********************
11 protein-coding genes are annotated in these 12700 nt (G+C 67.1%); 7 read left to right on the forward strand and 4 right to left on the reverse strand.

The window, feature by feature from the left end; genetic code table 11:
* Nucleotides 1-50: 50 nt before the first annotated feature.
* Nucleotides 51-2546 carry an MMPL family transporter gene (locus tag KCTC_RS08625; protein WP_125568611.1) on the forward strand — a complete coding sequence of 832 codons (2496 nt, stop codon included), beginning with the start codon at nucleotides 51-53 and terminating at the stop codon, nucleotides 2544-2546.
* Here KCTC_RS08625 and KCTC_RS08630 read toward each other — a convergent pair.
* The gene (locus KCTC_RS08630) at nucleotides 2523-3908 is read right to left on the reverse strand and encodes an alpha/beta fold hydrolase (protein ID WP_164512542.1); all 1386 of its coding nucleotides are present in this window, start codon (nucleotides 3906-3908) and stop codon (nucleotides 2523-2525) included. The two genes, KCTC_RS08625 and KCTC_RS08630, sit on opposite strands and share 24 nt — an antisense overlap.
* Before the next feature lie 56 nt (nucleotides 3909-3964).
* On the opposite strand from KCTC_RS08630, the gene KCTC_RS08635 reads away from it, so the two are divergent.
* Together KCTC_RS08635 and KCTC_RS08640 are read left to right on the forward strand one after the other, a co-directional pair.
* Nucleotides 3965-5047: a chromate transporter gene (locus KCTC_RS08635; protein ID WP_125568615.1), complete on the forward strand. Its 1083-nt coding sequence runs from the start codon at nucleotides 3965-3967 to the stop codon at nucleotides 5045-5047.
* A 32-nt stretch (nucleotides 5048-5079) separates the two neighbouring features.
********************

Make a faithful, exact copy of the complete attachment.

11 protein-coding genes are annotated in these 12700 nt (G+C 67.1%); 7 read left to right on the forward strand and 4 right to left on the reverse strand.

The window, feature by feature from the left end; genetic code table 11:
* Nucleotides 1-50: 50 nt before the first annotated feature.
* Nucleotides 51-2546 carry an MMPL family transporter gene (locus tag KCTC_RS08625; protein WP_125568611.1) on the forward strand — a complete coding sequence of 832 codons (2496 nt, stop codon included), beginning with the start codon at nucleotides 51-53 and terminating at the stop codon, nucleotides 2544-2546.
* Here KCTC_RS08625 and KCTC_RS08630 read toward each other — a convergent pair.
* The gene (locus KCTC_RS08630) at nucleotides 2523-3908 is read right to left on the reverse strand and encodes an alpha/beta fold hydrolase (protein ID WP_164512542.1); all 1386 of its coding nucleotides are present in this window, start codon (nucleotides 3906-3908) and stop codon (nucleotides 2523-2525) included. The two genes, KCTC_RS08625 and KCTC_RS08630, sit on opposite strands and share 24 nt — an antisense overlap.
* Before the next feature lie 56 nt (nucleotides 3909-3964).
* On the opposite strand from KCTC_RS08630, the gene KCTC_RS08635 reads away from it, so the two are divergent.
* Together KCTC_RS08635 and KCTC_RS08640 are read left to right on the forward strand one after the other, a co-directional pair.
* Nucleotides 3965-5047: a chromate transporter gene (locus KCTC_RS08635; protein ID WP_125568615.1), complete on the forward strand. Its 1083-nt coding sequence runs from the start codon at nucleotides 3965-3967 to the stop codon at nucleotides 5045-5047.
* A 32-nt stretch (nucleotides 5048-5079) separates the two neighbouring features.